Archived columns and blog posts by Matt Elliott

Fact-checking the false budget claims Rob Ford sent to constituents

By: Metro Published on Wed May 06 2015

Even though it contains a significant error, I was going to ignore this post at The Rebel by Neil Flagg that attempts to compare the budget performance of Mayor John Tory with that of the former mayor. Why give it the attention?

But then Coun. Rob Ford sent the post out to his mailing list, giving it his endorsement and validating an entirely incorrect claim.

And that cannot stand without a rebuttal. (Also, yes, I kind of miss fact-checking Ford-related budget claims. Don’t judge.)

Let’s get started.

Flagg — probably best known for maintaining a Facebook group called “I Hate The War On Mayor Rob Ford!” for the last few years — bases his argument on a simple premise. He claims Tory’s first operating budget saw a massive increase when compared to Ford’s final budget, citing that as evidence for Tory being just a big-spending left-winger who will tax Toronto to death.

“John Tory’s first budget, passed on March 11 by a council now unified behind an open spigot,” Flagg writes, “increased spending from $9.7 billion to $11.5 billion – a 19 per cent increase in year one!”

That’s not true.

Tory’s actual budgetary increase for 2015 is much smaller, either 2.7 per cent or 2.4 per cent, depending on how you do the comparison. Toronto’s gross operating budget increased from $9.7 billion to $9.9 billion. The total combined operating budget increased from $11.2 billion to $11.5 billion.

The problem with Flagg’s math is pretty simple. The City of Toronto passes two budgets each year that deal with operating expenses. The first is the rate-supported budget, which mostly deals with major utilities like water and garbage that are paid through household bills. It also includes the Toronto Parking Authority.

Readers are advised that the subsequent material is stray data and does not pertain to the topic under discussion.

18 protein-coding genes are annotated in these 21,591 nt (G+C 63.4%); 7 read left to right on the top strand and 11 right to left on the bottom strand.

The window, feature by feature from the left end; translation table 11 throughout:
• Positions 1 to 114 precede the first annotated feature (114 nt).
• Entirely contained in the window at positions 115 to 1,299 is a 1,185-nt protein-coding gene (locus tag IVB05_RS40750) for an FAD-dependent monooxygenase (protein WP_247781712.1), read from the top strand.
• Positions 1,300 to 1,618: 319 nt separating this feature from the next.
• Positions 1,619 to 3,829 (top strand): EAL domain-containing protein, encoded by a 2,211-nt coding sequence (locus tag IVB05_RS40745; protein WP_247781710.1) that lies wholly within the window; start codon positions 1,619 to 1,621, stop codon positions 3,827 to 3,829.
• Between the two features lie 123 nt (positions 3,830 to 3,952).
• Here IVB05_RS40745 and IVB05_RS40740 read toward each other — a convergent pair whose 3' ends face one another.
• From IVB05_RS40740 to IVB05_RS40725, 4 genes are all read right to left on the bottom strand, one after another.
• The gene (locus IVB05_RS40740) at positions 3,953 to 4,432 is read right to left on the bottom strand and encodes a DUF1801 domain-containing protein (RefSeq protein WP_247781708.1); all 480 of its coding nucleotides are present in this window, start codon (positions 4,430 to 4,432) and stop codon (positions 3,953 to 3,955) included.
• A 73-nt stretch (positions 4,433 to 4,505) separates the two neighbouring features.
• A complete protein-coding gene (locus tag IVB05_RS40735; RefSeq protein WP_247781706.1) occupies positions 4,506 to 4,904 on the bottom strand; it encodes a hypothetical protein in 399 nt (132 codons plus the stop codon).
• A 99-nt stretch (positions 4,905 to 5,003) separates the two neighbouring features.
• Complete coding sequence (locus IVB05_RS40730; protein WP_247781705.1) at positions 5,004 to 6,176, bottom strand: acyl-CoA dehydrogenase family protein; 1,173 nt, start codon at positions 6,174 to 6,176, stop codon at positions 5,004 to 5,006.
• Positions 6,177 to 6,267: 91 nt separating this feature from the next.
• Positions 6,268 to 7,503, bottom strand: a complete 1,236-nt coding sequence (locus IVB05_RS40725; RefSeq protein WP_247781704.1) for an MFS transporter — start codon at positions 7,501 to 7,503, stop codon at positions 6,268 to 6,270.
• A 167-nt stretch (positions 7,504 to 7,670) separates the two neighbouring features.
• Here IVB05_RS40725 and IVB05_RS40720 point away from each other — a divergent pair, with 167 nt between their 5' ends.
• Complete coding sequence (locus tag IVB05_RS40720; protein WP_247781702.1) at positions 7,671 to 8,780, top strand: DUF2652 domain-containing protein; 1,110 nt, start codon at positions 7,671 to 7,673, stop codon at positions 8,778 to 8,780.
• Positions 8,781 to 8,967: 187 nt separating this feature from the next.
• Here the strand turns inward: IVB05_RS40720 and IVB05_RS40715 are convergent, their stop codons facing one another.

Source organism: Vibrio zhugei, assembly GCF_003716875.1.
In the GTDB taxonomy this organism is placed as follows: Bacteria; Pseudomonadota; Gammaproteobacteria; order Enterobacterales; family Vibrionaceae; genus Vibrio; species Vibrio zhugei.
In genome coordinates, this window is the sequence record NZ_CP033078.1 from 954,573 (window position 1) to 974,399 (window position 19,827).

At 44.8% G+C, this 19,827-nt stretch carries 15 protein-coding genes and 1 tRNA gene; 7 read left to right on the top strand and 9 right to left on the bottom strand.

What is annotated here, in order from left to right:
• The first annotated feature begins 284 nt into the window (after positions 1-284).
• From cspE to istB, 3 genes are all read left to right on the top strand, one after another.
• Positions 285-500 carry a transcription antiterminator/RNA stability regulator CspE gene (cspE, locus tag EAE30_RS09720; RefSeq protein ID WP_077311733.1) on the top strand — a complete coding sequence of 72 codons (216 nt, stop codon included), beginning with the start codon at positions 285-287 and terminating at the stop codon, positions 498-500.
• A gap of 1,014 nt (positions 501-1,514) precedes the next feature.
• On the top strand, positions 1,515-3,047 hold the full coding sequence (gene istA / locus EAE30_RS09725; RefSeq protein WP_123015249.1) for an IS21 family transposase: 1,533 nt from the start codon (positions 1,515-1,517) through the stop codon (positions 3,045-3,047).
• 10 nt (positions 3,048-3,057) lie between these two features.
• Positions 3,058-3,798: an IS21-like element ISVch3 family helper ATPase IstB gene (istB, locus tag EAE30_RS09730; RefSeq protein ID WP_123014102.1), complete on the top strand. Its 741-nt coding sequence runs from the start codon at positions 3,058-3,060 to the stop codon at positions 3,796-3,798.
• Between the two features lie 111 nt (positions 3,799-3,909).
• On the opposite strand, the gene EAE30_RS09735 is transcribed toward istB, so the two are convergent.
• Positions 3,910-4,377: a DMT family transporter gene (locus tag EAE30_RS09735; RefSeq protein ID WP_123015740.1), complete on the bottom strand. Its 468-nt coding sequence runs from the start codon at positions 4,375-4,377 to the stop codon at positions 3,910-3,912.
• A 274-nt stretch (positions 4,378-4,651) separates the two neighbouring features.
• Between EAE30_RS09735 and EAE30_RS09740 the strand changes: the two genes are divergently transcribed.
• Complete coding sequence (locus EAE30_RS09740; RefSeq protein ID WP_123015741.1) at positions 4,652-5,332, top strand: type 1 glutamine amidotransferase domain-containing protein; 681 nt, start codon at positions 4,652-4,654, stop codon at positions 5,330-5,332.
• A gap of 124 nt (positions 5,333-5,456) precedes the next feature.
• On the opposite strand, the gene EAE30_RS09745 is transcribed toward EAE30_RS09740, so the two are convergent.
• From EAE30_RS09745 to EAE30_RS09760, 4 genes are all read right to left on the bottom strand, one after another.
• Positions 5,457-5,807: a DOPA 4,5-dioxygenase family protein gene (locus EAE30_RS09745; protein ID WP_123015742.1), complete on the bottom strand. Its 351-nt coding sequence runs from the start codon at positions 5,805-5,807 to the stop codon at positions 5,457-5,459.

The other budget is the one we hear more about: the tax-supported gross operating budget, which covers all other programs supported by property tax dollars, government transfers, user fees and other sources of city revenue. All the big stuff is in this budget: police, TTC, libraries, and so on.

Flagg’s mistake is comparing the 2014 gross operating budget with the combined total of the gross operating budget and rate-supported budget in 2015.

Here are the real numbers expressed as a chart. Flagg’s error is comparing the blue area in 2014 with the blue and red area in 2015. You can’t do that. It’s not an honest comparison.

I think I know how Flagg made this mistake. In non-election years, the rate-supported budget is passed a couple of months before the operating budget. But in election years they’re passed at the same time, meaning many of the city’s fancy pie charts conflate the two.

So Flagg’s misstep is at least somewhat forgivable.

Less forgivable is the fact that Ford — a sitting member of council for about 15 years — would share an article with such an obvious error. As a fiscal hawk who often talks up his budget prowess, how did he and his staff not notice such a glaring mathematical mistake?

This post was originally published at on 2015-05-06T00:00:00.000Z

About the author

Matt Elliott

City Hall watcher, columnist and policy wonk in Toronto.
Website / Twitter / Email Archived columns and blog posts by Matt Elliott


Follow Me on Twitter

Recent Posts

Recent Comments